The Not-Unexpected Freakout over the Carlson Interview with Putin

Thanks to the interview with Tucker Carlson, Vladimir Putin’s voice was definitely heard in the Transatlantic world. And what has panicked his opponents is that hearing him undoubtedly has provoked many to think, especially outside the narrative imposed by the “Censorship Industrial Complex” in the West. The freakouts in the United States, the primary audience targeted by Carlson, speak volumes.

One example is Greg Gutfield, host of the Fox News “Gutfield” show, which has the highest late night television ratings in the United States. Gutfield said that what impressed him is that Putin “presented historical facts again and again…. While our own president [Biden] is falling apart in real time”. Recall that the same Fox had fired Carlson in April 2023, although his was the most popular primetime political show in the country, and he went on to launch his own network.

As for most of the mainstream media types, the hysteria generated by the interview was unmistakable. Take for example Chris Wallace, formerly Carlson’s colleague at Fox, who has now moved to CNN. Wallace denigrated the event as “anything but an interview”, sneering that “Putin droned on for two hours and seven minutes, while Tucker sat there like an eager puppy.” This was a common line from Putin haters, for example Will Sommer of the Washington Post, who accused Carlson of letting Putin “ramble on to the point of tedium.” Wallace added that calling Carlson a “useful idiot”, as Hillary Clinton did during her attempt to belittle Carlson, “is unfair to useful idiots.”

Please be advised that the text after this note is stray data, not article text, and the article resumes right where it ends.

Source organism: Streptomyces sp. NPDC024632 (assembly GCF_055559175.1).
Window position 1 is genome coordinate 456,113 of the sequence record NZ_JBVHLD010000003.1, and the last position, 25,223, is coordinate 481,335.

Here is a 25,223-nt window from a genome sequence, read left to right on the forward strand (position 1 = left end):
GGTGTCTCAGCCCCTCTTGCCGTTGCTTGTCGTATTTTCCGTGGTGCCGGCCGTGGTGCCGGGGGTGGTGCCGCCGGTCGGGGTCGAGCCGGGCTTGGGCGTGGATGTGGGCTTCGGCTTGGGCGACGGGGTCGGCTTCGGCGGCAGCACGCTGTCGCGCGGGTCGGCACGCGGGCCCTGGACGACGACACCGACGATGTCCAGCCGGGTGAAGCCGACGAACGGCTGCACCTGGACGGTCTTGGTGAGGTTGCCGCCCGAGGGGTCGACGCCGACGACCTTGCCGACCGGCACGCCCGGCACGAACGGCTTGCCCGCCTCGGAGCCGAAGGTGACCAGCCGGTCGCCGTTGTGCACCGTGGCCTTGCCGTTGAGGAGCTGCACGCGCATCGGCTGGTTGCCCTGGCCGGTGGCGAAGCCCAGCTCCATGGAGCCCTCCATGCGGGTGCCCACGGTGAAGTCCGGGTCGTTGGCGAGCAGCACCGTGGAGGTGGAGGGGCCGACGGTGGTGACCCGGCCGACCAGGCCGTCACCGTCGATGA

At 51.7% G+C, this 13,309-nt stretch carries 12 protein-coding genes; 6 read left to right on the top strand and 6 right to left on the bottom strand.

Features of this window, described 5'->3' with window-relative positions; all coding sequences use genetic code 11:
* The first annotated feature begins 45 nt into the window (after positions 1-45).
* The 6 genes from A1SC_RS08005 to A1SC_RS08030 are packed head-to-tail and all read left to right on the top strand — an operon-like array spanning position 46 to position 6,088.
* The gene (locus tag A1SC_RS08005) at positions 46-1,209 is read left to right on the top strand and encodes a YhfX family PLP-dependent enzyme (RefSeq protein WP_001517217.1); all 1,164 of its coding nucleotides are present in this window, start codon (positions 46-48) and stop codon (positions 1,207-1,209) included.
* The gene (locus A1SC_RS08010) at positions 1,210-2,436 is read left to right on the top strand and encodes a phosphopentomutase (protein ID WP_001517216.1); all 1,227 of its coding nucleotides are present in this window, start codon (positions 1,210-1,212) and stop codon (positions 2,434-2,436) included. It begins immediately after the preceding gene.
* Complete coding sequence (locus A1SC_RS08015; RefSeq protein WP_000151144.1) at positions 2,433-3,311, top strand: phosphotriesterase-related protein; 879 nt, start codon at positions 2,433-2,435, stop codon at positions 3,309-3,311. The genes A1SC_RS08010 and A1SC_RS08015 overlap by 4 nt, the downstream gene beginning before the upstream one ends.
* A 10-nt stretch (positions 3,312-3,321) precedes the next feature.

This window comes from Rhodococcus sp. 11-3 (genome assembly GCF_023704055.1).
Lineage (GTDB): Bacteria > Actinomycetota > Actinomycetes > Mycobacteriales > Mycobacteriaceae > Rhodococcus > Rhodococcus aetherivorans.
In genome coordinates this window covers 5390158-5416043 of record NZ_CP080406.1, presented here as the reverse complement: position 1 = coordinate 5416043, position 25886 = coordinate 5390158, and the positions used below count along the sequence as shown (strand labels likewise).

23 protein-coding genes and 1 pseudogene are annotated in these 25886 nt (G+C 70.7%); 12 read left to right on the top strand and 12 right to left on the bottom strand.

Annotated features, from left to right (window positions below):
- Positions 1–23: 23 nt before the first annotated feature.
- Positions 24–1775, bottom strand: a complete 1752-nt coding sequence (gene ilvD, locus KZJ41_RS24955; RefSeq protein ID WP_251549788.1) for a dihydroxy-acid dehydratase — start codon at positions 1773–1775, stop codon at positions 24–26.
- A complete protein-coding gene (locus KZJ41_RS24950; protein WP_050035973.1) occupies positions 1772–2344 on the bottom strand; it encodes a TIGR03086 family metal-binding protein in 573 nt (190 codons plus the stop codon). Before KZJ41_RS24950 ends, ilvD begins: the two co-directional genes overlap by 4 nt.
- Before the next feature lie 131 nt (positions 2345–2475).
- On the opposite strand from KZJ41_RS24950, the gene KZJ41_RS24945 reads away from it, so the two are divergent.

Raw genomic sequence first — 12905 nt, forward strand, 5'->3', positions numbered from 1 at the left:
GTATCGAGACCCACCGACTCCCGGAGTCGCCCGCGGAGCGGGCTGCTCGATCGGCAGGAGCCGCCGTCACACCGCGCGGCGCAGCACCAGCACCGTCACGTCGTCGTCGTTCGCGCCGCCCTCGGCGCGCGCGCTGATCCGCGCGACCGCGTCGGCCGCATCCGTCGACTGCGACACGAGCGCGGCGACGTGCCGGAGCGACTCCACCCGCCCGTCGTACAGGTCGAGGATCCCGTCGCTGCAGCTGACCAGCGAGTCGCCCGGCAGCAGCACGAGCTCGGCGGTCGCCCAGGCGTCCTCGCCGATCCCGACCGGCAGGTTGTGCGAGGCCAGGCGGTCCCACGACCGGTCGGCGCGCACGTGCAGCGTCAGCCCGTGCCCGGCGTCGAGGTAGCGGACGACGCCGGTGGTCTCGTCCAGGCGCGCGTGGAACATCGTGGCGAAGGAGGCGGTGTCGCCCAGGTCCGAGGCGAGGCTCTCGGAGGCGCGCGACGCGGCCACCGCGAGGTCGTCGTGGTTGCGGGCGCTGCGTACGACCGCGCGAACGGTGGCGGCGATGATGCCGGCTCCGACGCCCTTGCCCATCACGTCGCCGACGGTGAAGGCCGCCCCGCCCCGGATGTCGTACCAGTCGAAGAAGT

The panel which Wallace hosted chimed in as a chorus. New York Times opinion columnist Bret Stephens accused Carlson of “broadcast[ing] fascist propaganda to credulous people in the West”, and Putin of being a “champion of the Nordic races against their enemies.” The panel’s verdict was that Tucker Carlson cannot be called a “journalist.”

These common refrains against Putin reflect the role of British intelligence’s hybrid warfare team in shaping media narratives in the Anglosphere. One of the foremost figures in this is Keir Giles,a Chatham House fellow whose book, Russia’s War on Everybody, is a classic example of disinformation on steroids. Giles told the Mirror in London that he was not surprised by Putin’s attacks on western leaders in the interview, since everybody involved in it — including Elon Musk, whose X platform streamed it and provided the bulk of the viewing audience — “is an enemy of the U.S., of the West, of democracy and of genuine journalism”.

Print Friendly, PDF & Email